Taking the first steps on the road to reconciliation

The Truth and Reconciliation Commission of Canada has done its work collecting the stories of residential schools and their survivors. Now the real journey toward reconciliation begins.
Truth and Reconciliation Commission Chair Justice Murray Sinclair speaks during the Grand entry ceremony during the second day of closing events for the Truth and Reconciliation Commission in Ottawa, June 1, 2015. (Adrian Wyld/Canadian Press)

Six years. More than 300 communities. Almost 7,000 survivor statements and millions of documents. The Truth and Reconciliation Commission of Canada travelled all over the country gathering the stories of Indian residential schools and their survivors.

More than 500,000 children were sent to residential schools, a practice that went on for generations. The last school finally closed in 1996. As many as 6,000 children died at the church run schools. Causes include tuberculosis and influenza, neglect, abuse, lack of food, isolation and poorly constructed buildings.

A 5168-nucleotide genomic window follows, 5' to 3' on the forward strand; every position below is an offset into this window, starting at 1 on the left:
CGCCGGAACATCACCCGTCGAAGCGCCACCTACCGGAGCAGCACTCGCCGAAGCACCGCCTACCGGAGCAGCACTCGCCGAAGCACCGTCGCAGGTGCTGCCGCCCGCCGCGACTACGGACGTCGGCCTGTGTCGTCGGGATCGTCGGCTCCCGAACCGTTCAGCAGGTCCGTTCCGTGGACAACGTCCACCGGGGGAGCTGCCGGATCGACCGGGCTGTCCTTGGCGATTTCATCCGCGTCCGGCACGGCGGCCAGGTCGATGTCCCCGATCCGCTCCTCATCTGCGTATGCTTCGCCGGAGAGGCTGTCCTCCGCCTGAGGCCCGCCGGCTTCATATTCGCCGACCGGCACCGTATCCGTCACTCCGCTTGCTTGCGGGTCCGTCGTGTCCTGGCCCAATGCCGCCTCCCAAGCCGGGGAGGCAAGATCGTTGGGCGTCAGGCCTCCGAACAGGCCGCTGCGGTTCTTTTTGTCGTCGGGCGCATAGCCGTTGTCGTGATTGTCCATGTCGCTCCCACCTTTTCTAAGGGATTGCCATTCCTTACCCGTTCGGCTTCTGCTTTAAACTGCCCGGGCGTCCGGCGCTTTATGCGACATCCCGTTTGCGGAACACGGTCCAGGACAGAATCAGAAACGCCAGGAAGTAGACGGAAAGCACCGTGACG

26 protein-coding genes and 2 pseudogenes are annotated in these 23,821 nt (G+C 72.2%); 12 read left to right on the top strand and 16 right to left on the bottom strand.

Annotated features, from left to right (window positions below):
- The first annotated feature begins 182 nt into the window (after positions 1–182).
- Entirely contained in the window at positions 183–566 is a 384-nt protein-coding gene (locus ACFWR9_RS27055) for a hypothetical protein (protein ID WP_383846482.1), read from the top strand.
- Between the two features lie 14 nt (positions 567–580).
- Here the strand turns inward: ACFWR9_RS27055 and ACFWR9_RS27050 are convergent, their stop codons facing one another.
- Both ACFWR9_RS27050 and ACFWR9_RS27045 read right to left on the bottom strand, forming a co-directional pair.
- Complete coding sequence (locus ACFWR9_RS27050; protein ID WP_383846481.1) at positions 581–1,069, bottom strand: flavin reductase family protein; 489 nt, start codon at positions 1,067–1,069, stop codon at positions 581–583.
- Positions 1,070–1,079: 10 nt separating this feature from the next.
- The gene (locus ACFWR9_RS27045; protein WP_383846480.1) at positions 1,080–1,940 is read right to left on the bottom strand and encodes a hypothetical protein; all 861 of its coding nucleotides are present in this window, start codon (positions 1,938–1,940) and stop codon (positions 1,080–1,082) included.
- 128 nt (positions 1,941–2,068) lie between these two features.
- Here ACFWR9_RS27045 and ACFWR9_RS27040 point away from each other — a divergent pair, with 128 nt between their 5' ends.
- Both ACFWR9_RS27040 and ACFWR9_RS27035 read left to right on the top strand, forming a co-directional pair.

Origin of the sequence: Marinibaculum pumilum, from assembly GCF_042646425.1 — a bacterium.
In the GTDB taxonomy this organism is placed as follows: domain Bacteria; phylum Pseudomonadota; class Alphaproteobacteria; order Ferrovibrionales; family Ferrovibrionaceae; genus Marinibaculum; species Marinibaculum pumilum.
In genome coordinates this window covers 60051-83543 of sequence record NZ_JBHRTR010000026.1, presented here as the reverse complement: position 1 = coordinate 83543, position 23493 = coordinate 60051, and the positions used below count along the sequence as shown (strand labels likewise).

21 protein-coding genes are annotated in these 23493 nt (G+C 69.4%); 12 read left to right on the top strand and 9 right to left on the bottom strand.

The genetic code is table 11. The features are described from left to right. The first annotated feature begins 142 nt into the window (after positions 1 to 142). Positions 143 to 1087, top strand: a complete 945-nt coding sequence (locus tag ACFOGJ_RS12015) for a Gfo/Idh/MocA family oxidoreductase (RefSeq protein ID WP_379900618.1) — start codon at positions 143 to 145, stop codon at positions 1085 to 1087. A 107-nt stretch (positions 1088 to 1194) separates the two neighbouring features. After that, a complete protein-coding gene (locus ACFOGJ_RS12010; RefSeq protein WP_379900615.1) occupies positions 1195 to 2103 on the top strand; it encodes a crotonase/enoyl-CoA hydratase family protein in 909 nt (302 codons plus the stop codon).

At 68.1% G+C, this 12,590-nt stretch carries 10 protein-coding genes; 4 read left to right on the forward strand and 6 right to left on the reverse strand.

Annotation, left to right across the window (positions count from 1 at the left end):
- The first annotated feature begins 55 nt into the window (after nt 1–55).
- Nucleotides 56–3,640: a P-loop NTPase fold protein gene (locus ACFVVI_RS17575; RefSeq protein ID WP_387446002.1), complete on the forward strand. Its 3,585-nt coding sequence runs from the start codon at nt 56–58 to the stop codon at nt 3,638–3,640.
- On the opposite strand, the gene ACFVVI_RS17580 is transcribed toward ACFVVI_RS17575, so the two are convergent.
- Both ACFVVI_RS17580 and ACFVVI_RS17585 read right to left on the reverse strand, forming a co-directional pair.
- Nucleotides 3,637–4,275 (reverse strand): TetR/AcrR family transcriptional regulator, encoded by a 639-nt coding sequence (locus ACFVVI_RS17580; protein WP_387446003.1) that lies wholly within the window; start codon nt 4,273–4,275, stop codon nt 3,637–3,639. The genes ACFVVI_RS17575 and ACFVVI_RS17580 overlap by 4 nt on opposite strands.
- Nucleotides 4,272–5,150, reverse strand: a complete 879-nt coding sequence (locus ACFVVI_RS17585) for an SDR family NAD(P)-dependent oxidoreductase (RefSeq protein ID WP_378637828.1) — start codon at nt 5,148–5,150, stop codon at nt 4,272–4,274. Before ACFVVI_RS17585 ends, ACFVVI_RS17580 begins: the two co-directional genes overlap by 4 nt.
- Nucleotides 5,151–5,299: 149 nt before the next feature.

Amik Loves School by Katherena Vermette. (Portage and Main Press)
The Truth and Reconciliation Commission has done its work collecting the stories of residential schools. Now the real journey toward reconciliation begins.

But what does reconciliation mean? And how do we get there? TRC chair Justice Murray Sinclair shares the first steps down the road to reconciliation.

How do you explain the tragic history of residential schools to children? Martha Troian is teaching her young son about the horrific past, thanks to the gentle learning of a unique book.

And taking on the stories of others' trauma can have physical consequences. Jesse Thistle is a Métis/Cree scholar exploring his roots. Find out how the painful history of his people wrote itself on his body.

Tanya Tagaq (Canadian Press)
This week's playlist:

Ben Sures - "The Boy Who Walked Backwards Through the Snow"

Christos Hatzis (featuring Tanya Tagaq and Northern Cree) - "They Could Not Have Possibly Survived"